As this washes over you, it is important to remember that, in their region of the world, Israel is the only liberal democracy, the only country that operates under the rule of law, that has a real separation of powers with an independent judiciary, has free and open elections, a free press along with freedom of speech, and legally protects the fundamental human rights of minority groups (women, religious, and sexual).

The European Court of Justice is simply the latest in a long list of institutions and countries that have decided to single Israel out, not for its behaviour, but simply because it is Israel.

It comes back to the question of what people do when their deeply-held bigotries are suddenly denied to them. Pushed underground, yet with their minds unchanged, these feelings are unlikely to just disappear. Instead they re-emerge with new faces, and subtler forms of expression, that skirt those new legal and normative barricades.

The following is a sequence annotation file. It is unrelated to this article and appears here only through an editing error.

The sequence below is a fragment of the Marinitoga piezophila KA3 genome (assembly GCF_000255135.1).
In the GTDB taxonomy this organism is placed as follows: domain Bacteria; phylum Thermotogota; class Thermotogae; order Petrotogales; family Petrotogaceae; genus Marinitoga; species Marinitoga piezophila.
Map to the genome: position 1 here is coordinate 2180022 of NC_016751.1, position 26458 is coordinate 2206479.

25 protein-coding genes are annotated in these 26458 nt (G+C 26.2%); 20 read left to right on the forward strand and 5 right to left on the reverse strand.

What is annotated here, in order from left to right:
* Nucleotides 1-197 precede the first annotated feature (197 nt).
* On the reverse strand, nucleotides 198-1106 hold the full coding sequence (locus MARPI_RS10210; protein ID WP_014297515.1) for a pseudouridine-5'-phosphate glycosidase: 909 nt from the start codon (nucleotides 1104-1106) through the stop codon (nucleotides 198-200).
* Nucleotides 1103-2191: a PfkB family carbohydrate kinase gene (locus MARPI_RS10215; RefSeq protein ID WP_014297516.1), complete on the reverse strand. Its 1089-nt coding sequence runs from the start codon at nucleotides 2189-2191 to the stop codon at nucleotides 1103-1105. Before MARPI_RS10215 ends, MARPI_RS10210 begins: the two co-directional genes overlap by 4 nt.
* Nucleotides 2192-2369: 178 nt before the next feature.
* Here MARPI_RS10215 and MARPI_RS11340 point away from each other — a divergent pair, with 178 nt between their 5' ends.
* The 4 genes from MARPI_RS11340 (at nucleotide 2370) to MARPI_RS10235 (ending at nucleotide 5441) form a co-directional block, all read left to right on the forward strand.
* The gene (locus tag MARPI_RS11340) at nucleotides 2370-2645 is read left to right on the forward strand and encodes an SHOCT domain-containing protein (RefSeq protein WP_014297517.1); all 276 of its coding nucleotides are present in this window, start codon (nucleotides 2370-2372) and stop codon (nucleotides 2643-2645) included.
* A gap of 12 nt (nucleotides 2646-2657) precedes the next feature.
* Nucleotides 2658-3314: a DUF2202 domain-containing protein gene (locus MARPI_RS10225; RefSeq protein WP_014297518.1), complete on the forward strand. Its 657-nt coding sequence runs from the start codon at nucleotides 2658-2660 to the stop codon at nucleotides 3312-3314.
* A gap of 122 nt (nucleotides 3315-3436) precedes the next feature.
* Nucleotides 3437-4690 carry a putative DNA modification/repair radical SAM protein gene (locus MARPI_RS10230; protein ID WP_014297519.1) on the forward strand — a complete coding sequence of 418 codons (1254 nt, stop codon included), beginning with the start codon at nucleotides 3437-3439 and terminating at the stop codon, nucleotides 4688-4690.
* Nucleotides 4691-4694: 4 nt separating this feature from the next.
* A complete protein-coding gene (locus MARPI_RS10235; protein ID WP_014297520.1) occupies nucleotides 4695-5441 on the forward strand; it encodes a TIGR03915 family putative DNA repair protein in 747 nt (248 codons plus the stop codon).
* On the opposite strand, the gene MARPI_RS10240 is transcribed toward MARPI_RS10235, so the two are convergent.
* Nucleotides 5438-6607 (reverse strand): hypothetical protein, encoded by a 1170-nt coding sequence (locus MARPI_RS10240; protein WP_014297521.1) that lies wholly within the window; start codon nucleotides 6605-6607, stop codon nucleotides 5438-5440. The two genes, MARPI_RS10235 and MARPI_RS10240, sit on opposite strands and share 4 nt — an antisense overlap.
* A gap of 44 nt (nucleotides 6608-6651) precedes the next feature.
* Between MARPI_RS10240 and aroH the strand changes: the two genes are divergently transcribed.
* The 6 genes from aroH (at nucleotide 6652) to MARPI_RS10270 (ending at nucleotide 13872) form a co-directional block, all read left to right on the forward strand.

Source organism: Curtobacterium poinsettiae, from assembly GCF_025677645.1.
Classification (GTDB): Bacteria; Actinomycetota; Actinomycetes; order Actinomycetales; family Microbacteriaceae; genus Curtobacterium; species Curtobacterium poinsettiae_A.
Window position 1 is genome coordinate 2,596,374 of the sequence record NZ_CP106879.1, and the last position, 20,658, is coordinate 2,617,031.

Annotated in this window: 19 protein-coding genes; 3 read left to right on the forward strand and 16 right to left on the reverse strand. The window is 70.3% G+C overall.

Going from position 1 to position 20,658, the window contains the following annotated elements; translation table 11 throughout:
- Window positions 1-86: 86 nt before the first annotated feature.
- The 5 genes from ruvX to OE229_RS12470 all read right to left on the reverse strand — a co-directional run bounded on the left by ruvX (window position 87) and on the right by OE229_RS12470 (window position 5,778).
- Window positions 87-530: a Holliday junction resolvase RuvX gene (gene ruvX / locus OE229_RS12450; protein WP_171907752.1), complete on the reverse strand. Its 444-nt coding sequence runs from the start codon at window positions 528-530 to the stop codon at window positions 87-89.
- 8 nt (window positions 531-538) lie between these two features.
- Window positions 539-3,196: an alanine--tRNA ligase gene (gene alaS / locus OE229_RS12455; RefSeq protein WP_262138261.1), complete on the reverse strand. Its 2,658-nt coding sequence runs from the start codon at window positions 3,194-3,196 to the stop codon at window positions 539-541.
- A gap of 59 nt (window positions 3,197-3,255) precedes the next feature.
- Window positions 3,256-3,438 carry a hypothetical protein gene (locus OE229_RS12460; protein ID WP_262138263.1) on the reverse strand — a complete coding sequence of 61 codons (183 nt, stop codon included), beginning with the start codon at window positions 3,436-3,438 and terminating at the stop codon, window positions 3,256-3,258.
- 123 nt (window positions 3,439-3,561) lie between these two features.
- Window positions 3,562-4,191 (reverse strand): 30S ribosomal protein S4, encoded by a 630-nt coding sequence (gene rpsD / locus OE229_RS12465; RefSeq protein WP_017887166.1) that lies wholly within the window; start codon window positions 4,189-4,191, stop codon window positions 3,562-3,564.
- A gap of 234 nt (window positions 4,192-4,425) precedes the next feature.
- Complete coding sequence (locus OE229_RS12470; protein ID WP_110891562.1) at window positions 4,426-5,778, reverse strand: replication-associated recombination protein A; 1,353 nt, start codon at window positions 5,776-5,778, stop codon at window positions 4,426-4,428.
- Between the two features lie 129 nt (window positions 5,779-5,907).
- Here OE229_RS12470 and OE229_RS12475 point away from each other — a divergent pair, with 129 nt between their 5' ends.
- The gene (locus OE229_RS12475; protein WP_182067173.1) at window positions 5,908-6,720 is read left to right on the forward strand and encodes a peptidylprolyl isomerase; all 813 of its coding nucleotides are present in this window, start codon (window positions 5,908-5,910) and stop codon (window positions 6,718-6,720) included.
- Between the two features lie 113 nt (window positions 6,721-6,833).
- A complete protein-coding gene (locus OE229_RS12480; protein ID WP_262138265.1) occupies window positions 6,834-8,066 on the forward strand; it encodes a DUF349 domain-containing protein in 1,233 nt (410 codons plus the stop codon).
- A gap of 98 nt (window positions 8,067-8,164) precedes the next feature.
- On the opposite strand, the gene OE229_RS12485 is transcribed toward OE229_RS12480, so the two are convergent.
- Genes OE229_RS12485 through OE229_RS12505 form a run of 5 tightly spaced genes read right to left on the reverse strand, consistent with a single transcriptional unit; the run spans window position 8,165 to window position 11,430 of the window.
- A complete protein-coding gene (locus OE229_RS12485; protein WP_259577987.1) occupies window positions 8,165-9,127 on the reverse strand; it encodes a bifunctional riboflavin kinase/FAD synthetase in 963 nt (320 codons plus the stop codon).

It’s an unhappy accusation, but what could possibly explain this pattern of behaviour — or these types of laws — other than anti-Semitism. Sure it’s less direct, but it is no less obvious — when the expression of Jew hatred becomes unacceptable, try your hand at the hatred of Israel instead. When you can’t get away with persecuting Jews, why not just transfer that anger over to persecuting the Jewish state.

This is what the start of a pogrom feels like — each small step legitimates the next. And so what is happening here should make everyone feel uncomfortable. The European Union has violated its own official standards, the rulings of multiple courts, as well as its own obligations under the World Trade Organization, so that it can once again pin a yellow star on the collars of every Jew, and on the doors of every Jewish business.